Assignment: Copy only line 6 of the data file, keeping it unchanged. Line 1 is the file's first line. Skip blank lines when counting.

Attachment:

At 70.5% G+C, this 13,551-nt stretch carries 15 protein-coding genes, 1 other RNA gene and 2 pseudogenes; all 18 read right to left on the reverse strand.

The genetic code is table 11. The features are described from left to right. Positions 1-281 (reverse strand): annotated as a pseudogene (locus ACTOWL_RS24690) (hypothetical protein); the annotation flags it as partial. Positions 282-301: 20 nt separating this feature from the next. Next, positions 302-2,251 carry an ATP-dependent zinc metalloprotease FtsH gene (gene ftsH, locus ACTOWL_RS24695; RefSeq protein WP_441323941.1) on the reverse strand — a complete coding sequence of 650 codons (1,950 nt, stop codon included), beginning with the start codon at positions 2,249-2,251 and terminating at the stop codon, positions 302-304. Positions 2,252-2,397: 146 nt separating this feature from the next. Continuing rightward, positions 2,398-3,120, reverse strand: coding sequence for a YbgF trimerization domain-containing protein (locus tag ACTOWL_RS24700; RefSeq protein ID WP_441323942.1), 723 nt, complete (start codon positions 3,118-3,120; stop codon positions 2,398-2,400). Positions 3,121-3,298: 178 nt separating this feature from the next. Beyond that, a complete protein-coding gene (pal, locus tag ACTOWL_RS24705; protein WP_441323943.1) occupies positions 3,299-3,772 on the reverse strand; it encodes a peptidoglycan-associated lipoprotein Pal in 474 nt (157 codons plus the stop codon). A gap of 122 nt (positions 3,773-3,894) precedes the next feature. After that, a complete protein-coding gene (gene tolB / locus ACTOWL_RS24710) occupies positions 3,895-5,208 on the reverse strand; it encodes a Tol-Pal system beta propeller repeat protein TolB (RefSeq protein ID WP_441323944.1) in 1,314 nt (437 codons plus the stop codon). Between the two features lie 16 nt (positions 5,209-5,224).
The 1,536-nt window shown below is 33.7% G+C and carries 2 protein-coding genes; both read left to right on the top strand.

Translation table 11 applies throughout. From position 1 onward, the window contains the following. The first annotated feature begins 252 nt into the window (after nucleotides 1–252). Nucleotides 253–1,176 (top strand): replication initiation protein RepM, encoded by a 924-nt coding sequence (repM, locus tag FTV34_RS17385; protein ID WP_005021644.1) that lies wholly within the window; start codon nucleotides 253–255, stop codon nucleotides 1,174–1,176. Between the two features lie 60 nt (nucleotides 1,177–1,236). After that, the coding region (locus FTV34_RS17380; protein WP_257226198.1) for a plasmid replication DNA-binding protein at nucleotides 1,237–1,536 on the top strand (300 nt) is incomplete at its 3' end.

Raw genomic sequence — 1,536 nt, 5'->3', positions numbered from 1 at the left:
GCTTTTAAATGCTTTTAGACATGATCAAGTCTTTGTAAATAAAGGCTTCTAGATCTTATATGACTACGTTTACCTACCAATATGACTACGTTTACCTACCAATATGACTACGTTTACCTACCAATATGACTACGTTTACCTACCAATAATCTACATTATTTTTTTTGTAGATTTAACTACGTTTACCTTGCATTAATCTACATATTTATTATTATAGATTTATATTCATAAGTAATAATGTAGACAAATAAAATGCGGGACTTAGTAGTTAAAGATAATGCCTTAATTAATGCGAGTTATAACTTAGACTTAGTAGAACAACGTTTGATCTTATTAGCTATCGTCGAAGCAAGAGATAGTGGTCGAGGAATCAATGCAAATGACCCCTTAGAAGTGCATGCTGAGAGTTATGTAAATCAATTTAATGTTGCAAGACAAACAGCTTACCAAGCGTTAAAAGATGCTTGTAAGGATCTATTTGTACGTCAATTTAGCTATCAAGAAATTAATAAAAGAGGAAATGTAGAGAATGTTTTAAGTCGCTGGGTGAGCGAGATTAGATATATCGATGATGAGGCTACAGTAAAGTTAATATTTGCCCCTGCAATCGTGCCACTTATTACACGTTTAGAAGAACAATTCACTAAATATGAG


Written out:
GCTTTTAAATGCTTTTAGACATGATCAAGTCTTTGTAAATAAAGGCTTCTAGATCTTATATGACTACGTTTACCTACCAATATGACTACGTTTACCTACCAATATGACTACGTTTACCTACCAATATGACTACGTTTACCTACCAATAATCTACATTATTTTTTTTGTAGATTTAACTACGTTTACCTTGCATTAATCTACATATTTATTATTATAGATTTATATTCATAAGTAATAATGTAGACAAATAAAATGCGGGACTTAGTAGTTAAAGATAATGCCTTAATTAATGCGAGTTATAACTTAGACTTAGTAGAACAACGTTTGATCTTATTAGCTATCGTCGAAGCAAGAGATAGTGGTCGAGGAATCAATGCAAATGACCCCTTAGAAGTGCATGCTGAGAGTTATGTAAATCAATTTAATGTTGCAAGACAAACAGCTTACCAAGCGTTAAAAGATGCTTGTAAGGATCTATTTGTACGTCAATTTAGCTATCAAGAAATTAATAAAAGAGGAAATGTAGAGAATGTTTTAAGTCGCTGGGTGAGCGAGATTAGATATATCGATGATGAGGCTACAGTAAAGTTAATATTTGCCCCTGCAATCGTGCCACTTATTACACGTTTAGAAGAACAATTCACTAAATATGAG